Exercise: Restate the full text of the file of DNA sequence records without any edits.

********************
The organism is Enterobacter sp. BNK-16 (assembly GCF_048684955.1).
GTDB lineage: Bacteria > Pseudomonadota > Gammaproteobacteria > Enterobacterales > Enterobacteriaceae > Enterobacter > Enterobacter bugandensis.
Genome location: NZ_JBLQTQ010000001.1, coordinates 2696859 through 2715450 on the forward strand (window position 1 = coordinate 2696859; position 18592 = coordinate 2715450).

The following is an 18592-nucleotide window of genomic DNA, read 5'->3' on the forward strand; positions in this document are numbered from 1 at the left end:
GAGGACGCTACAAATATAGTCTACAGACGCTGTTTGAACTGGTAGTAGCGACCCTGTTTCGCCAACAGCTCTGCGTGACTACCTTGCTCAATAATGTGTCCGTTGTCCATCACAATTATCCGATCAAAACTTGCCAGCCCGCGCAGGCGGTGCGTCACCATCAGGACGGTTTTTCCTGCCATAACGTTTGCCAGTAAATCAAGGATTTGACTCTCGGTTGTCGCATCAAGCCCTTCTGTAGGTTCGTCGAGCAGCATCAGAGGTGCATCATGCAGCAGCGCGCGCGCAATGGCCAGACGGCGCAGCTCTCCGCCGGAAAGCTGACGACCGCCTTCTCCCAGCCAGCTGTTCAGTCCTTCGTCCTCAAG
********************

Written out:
The organism is Enterobacter sp. BNK-16 (assembly GCF_048684955.1).
GTDB lineage: Bacteria > Pseudomonadota > Gammaproteobacteria > Enterobacterales > Enterobacteriaceae > Enterobacter > Enterobacter bugandensis.
Genome location: NZ_JBLQTQ010000001.1, coordinates 2696859 through 2715450 on the forward strand (window position 1 = coordinate 2696859; position 18592 = coordinate 2715450).

The following is an 18592-nucleotide window of genomic DNA, read 5'->3' on the forward strand; positions in this document are numbered from 1 at the left end:
GAGGACGCTACAAATATAGTCTACAGACGCTGTTTGAACTGGTAGTAGCGACCCTGTTTCGCCAACAGCTCTGCGTGACTACCTTGCTCAATAATGTGTCCGTTGTCCATCACAATTATCCGATCAAAACTTGCCAGCCCGCGCAGGCGGTGCGTCACCATCAGGACGGTTTTTCCTGCCATAACGTTTGCCAGTAAATCAAGGATTTGACTCTCGGTTGTCGCATCAAGCCCTTCTGTAGGTTCGTCGAGCAGCATCAGAGGTGCATCATGCAGCAGCGCGCGCGCAATGGCCAGACGGCGCAGCTCTCCGCCGGAAAGCTGACGACCGCCTTCTCCCAGCCAGCTGTTCAGTCCTTCGTCCTCAAG